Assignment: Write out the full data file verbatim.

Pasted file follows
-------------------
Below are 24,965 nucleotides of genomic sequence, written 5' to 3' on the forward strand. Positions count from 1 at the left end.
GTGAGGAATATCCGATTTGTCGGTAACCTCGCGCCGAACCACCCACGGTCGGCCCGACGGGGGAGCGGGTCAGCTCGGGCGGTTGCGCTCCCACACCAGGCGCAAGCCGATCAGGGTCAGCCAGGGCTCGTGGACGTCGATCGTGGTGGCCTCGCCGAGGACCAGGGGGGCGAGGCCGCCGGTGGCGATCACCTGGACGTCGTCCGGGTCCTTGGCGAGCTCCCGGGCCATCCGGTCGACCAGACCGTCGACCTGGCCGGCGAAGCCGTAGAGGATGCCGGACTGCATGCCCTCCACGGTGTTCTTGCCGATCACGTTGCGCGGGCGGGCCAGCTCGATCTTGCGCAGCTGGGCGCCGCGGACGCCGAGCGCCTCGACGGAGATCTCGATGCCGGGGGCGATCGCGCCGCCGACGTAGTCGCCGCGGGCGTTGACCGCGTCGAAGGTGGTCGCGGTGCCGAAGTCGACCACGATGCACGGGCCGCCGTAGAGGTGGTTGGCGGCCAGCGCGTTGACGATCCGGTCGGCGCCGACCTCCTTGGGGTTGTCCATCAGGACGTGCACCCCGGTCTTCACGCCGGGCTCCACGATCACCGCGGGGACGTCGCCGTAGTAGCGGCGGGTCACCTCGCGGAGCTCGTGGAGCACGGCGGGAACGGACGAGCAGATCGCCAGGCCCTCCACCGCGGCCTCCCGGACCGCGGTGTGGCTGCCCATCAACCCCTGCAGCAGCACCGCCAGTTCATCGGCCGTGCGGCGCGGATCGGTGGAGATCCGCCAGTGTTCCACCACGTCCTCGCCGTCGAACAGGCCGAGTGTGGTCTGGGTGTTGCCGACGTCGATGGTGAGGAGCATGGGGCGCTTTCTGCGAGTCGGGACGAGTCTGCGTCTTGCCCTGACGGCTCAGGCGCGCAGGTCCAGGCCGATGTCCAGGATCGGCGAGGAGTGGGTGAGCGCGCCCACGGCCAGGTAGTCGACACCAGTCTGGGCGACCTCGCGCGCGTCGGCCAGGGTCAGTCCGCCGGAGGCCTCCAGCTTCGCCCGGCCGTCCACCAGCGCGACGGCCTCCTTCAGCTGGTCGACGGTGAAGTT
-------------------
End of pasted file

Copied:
Below are 24,965 nucleotides of genomic sequence, written 5' to 3' on the forward strand. Positions count from 1 at the left end.
GTGAGGAATATCCGATTTGTCGGTAACCTCGCGCCGAACCACCCACGGTCGGCCCGACGGGGGAGCGGGTCAGCTCGGGCGGTTGCGCTCCCACACCAGGCGCAAGCCGATCAGGGTCAGCCAGGGCTCGTGGACGTCGATCGTGGTGGCCTCGCCGAGGACCAGGGGGGCGAGGCCGCCGGTGGCGATCACCTGGACGTCGTCCGGGTCCTTGGCGAGCTCCCGGGCCATCCGGTCGACCAGACCGTCGACCTGGCCGGCGAAGCCGTAGAGGATGCCGGACTGCATGCCCTCCACGGTGTTCTTGCCGATCACGTTGCGCGGGCGGGCCAGCTCGATCTTGCGCAGCTGGGCGCCGCGGACGCCGAGCGCCTCGACGGAGATCTCGATGCCGGGGGCGATCGCGCCGCCGACGTAGTCGCCGCGGGCGTTGACCGCGTCGAAGGTGGTCGCGGTGCCGAAGTCGACCACGATGCACGGGCCGCCGTAGAGGTGGTTGGCGGCCAGCGCGTTGACGATCCGGTCGGCGCCGACCTCCTTGGGGTTGTCCATCAGGACGTGCACCCCGGTCTTCACGCCGGGCTCCACGATCACCGCGGGGACGTCGCCGTAGTAGCGGCGGGTCACCTCGCGGAGCTCGTGGAGCACGGCGGGAACGGACGAGCAGATCGCCAGGCCCTCCACCGCGGCCTCCCGGACCGCGGTGTGGCTGCCCATCAACCCCTGCAGCAGCACCGCCAGTTCATCGGCCGTGCGGCGCGGATCGGTGGAGATCCGCCAGTGTTCCACCACGTCCTCGCCGTCGAACAGGCCGAGTGTGGTCTGGGTGTTGCCGACGTCGATGGTGAGGAGCATGGGGCGCTTTCTGCGAGTCGGGACGAGTCTGCGTCTTGCCCTGACGGCTCAGGCGCGCAGGTCCAGGCCGATGTCCAGGATCGGCGAGGAGTGGGTGAGCGCGCCCACGGCCAGGTAGTCGACACCAGTCTGGGCGACCTCGCGCGCGTCGGCCAGGGTCAGTCCGCCGGAGGCCTCCAGCTTCGCCCGGCCGTCCACCAGCGCGACGGCCTCCTTCAGCTGGTCGACGGTGAAGTT